by Brian Posehn, Gerry Duggan (Writers), Mike Hawthorne (Artist), Jordie Bellaire (Colorist)

The Story: Agent Preston finally gets transferred out of Deadpool. The only thing she needs to do is get out of his head.

The Review: The more you read cape comics, the more you begin to learn to appreciate honest effort from any creative team. While it can be a hard task to differentiate those that actually care from those that only wants a paycheck, there are times when the work is clear-cut in its quality that it is immediately noticeable.

This issue of Deadpool is one of the latter, with both writers actually going around with plenty of elements firmly established from their run as well as previous ones to present not only a definitive version of the character, but one that has plenty of hidden depth to boot.

What Posehn and Duggan does impossibly right is making the character an actual person, one with regrets, feelings and genuine emotions that are both said and unsaid, leaving room for readers to interpret things as well as invest themselves in. With this issue being the culmination of several elements brought up since the first arc, the evolution on display here is superb, with all the horror, the thrills and the actions of Wade Wilson coming back to him, making him not only a sympathetic character, but also one that becomes genuinely likable in many respects. To transform this character from recurring and sometimes annoying joke to an actual person takes skill, which is very commendable for both writers.

What they also accomplished here is giving plenty of supporting characters that are also very likable, with agent Preston, agent Adsit and several others, including the return of Benjamin Franklin, Michael the necromancer to the book. With their inclusion, their general subplots and their persona being very well included in the main conflict of the book, the cast here is lively and interesting. Their inclusion being very well implemented with the main theme of this issue, to see them as not just foil but also integral part of the story is a nice touch.

Where it gets really interesting, though, is how Posehn and Duggan deals with regrets, self-loathing and isolation, with the scenes in Deadpool’s mindscape and how he deals with the information he gained in previous issues is dealt with in a rather intelligent manner. Without deigning to let readers get an issue without a little bit of action, it’s the inclusion of the themes in each and every scenes in a subtle, yet effective manner that makes this issue work very well. The multitude of Deadpool, each incarnating a different era and fighting for Preston to stay despite Wade saying she needs to go is a rather powerful message, one that does resonate with the development and evolution of the character. The mix of super hero tropes with actual problems is done well here, which is a testament to what the team has achieved so far.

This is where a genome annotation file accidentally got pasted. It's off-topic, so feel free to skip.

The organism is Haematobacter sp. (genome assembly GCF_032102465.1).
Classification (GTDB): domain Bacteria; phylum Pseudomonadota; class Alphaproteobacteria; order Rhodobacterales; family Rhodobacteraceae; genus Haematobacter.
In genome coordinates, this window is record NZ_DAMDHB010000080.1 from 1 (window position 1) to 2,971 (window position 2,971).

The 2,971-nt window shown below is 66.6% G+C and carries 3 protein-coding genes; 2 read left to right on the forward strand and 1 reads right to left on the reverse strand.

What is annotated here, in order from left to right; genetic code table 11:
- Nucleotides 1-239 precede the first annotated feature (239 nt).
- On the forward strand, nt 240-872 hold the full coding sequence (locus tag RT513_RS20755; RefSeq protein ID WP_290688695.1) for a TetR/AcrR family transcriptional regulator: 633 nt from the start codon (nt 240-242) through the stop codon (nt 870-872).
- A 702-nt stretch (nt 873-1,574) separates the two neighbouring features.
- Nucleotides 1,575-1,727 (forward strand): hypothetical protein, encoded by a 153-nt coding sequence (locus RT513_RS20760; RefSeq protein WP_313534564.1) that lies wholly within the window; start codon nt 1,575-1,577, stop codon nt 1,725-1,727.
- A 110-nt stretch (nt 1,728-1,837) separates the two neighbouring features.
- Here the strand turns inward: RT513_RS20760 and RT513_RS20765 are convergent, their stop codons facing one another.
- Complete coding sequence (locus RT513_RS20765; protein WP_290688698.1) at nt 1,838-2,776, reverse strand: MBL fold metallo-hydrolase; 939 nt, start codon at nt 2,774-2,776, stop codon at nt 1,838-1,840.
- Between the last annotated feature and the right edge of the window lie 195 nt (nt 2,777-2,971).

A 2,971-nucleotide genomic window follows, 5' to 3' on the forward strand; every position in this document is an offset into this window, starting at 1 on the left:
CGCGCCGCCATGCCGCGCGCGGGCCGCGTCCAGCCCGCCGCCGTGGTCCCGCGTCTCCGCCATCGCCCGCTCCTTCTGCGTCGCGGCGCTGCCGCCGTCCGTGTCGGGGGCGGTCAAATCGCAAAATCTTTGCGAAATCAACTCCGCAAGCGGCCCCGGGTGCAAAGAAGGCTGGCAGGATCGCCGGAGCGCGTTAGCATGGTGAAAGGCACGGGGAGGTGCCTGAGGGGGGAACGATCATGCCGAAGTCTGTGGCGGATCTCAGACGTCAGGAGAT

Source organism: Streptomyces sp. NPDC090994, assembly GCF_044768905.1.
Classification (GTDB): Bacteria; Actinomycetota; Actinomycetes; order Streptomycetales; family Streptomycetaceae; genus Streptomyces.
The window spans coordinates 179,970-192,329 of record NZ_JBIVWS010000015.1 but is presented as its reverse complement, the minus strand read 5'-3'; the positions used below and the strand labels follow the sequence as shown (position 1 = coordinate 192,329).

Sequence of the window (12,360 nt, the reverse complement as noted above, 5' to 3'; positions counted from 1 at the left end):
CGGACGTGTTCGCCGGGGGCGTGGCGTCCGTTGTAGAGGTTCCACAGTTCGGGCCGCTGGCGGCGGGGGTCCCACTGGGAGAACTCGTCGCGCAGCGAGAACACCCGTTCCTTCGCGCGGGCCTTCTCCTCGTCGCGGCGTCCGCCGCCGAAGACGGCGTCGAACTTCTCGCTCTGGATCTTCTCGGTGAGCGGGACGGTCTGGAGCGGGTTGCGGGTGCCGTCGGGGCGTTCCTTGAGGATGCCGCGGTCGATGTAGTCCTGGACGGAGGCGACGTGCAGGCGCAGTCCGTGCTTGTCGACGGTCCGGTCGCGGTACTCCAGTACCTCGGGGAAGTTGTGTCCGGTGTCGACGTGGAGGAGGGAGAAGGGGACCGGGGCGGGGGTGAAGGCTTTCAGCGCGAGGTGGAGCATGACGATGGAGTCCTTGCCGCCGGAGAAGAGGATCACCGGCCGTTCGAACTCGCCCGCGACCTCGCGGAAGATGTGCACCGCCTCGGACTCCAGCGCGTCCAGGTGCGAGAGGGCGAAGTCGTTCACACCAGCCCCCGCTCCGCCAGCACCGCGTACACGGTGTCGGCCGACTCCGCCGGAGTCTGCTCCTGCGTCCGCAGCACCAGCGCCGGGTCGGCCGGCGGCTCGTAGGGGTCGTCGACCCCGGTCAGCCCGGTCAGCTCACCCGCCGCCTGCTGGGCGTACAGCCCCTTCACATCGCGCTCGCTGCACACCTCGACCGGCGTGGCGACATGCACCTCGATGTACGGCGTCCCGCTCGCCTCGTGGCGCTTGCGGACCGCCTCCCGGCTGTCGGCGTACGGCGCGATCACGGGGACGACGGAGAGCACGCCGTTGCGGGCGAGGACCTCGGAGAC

Where this book might be a bit off for some, though, is the very low amount of silliness and humor included. While there are some wordplays and some smaller jokes, the very core of this issue is much more serious, making it a bit more akin to ”The good, the bad and the ugly” in terms of tone than some of the first issues of this current volume. Those looking for a bit more comedy in their Deadpool book might be a bit disappointed.

What’s certainly not disappointing, though, is Mike Hawthorne who keeps on showing why he’s a great addition to this book. While he isn’t as great as in some previous issues he worked on, there are some definitive moments of brilliance in terms of conceptualization and design that makes this issue very good visually. The intimate moments, the use of backgrounds and scenery to form credible settings and the general energy found in some pages are especially good, crafting an issue that manages to be hectic, yet ultimately personal with a good panel composition and an emphasis on characters.

Where it’s not as good, though, is when Hawthorne deals with group shots and general chaos. While he tries to mimic several artists and their styles in some panels, he himself shows a certain weakness in trying to present them in a cohesive and distinct fashion, making many of the characters featured a bit jumbled and rougher as a result. While the concept it very neat, the execution is a bit weak, making those few pages not as satisfying as they could have been.

Still, what makes the issue very satisfying in many ways is the colorization of Jordie Bellaire, who shows just why she is a highly sought-after talent in the industry. Using many different techniques she has used in this present volume, Bellaire shows a good range and an excellent sense of balance and contrast in this issue, playing with the panels, perception and with the lines to delivers some very good-looking moments. The throwback to her collaboration with Declan Shalvey, the inside of Deadpool’s head, theu use of backgrounds to serve as a foil to other colors in the forefront and many other nice techniques gets showcased here, pushing forth the visual identity of the book further with her skills.

The Conclusion: With some very strong themes, some solid character work, a very great handle on internal continuity and some very good work from Hawthorne and Bellaire, this issue delivers a solid conclusion to an arc and to a phase in Wade Wilson’s life. Better than it should be, this volume continues to impress.

Grade: A-

-Hugo Robberts Larivière

Grade

Conclusion